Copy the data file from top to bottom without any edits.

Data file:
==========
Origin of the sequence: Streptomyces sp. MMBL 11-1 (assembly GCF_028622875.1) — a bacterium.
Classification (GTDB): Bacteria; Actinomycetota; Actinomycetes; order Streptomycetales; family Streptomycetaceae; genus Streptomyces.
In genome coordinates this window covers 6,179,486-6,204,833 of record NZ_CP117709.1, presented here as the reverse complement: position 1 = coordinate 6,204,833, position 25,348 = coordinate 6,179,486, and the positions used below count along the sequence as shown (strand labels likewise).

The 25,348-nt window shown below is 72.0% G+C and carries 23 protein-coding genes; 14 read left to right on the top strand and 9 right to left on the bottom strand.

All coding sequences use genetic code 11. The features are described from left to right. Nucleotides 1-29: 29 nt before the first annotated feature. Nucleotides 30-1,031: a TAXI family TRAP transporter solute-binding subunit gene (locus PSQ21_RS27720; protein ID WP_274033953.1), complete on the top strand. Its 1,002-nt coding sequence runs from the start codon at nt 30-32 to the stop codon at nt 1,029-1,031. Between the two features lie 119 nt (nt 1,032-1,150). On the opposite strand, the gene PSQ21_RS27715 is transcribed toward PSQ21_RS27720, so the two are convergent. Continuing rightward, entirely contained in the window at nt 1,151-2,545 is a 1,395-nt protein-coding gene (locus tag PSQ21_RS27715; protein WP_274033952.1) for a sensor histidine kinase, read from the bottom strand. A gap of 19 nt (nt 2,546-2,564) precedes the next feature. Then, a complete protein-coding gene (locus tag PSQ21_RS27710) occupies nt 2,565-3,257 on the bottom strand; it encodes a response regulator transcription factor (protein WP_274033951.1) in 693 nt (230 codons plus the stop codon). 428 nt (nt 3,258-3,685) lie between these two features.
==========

Origin of the sequence: Streptomyces sp. MMBL 11-1 (assembly GCF_028622875.1) — a bacterium.
Classification (GTDB): Bacteria; Actinomycetota; Actinomycetes; order Streptomycetales; family Streptomycetaceae; genus Streptomyces.
In genome coordinates this window covers 6,179,486-6,204,833 of record NZ_CP117709.1, presented here as the reverse complement: position 1 = coordinate 6,204,833, position 25,348 = coordinate 6,179,486, and the positions used below count along the sequence as shown (strand labels likewise).

The 25,348-nt window shown below is 72.0% G+C and carries 23 protein-coding genes; 14 read left to right on the top strand and 9 right to left on the bottom strand.

All coding sequences use genetic code 11. The features are described from left to right. Nucleotides 1-29: 29 nt before the first annotated feature. Nucleotides 30-1,031: a TAXI family TRAP transporter solute-binding subunit gene (locus PSQ21_RS27720; protein ID WP_274033953.1), complete on the top strand. Its 1,002-nt coding sequence runs from the start codon at nt 30-32 to the stop codon at nt 1,029-1,031. Between the two features lie 119 nt (nt 1,032-1,150). On the opposite strand, the gene PSQ21_RS27715 is transcribed toward PSQ21_RS27720, so the two are convergent. Continuing rightward, entirely contained in the window at nt 1,151-2,545 is a 1,395-nt protein-coding gene (locus tag PSQ21_RS27715; protein WP_274033952.1) for a sensor histidine kinase, read from the bottom strand. A gap of 19 nt (nt 2,546-2,564) precedes the next feature. Then, a complete protein-coding gene (locus tag PSQ21_RS27710) occupies nt 2,565-3,257 on the bottom strand; it encodes a response regulator transcription factor (protein WP_274033951.1) in 693 nt (230 codons plus the stop codon). 428 nt (nt 3,258-3,685) lie between these two features.